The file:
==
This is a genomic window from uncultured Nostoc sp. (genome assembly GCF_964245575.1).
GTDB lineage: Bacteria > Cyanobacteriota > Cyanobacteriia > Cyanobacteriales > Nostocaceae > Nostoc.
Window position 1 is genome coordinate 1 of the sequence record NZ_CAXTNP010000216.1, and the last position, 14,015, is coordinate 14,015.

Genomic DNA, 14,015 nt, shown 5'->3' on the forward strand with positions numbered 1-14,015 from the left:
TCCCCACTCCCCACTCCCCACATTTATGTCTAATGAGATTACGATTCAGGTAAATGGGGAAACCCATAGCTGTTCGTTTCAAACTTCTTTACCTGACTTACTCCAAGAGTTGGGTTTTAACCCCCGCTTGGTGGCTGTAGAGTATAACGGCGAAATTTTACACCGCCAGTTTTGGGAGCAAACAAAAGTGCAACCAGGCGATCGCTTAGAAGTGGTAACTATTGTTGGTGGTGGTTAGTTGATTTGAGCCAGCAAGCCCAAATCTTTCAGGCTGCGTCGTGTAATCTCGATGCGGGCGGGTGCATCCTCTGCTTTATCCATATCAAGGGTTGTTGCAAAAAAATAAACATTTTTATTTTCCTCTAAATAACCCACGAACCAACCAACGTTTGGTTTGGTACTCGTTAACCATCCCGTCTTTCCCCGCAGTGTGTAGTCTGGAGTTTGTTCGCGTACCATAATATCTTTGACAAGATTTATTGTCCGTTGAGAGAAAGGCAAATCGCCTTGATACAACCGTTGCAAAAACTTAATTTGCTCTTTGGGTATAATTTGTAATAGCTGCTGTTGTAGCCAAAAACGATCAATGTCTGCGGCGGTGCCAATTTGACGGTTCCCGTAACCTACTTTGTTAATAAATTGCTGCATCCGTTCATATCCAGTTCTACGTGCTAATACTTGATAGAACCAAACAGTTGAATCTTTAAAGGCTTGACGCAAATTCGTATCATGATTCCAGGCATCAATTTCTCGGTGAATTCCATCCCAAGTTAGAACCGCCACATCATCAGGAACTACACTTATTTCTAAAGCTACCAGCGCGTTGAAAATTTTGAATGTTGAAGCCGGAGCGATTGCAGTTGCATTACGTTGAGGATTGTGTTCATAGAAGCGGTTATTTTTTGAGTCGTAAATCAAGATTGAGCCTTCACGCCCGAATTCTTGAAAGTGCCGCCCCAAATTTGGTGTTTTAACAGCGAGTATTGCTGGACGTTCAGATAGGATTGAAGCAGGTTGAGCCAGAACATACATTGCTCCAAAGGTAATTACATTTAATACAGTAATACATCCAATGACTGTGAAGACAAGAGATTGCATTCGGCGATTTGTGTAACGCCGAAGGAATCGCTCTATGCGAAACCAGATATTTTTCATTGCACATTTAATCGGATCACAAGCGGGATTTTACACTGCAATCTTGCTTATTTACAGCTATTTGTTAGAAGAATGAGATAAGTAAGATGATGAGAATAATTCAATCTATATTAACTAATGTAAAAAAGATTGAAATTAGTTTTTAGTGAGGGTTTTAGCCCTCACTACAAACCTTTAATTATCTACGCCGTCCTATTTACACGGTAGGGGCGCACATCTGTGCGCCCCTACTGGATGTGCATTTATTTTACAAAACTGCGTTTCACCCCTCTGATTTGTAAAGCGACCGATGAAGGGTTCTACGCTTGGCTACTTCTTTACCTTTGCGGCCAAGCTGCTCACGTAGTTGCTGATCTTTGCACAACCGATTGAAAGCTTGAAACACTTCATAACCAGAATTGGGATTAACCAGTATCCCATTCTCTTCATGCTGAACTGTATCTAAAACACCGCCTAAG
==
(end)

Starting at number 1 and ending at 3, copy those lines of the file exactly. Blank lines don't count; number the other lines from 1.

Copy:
This is a genomic window from uncultured Nostoc sp. (genome assembly GCF_964245575.1).
GTDB lineage: Bacteria > Cyanobacteriota > Cyanobacteriia > Cyanobacteriales > Nostocaceae > Nostoc.
Window position 1 is genome coordinate 1 of the sequence record NZ_CAXTNP010000216.1, and the last position, 14,015, is coordinate 14,015.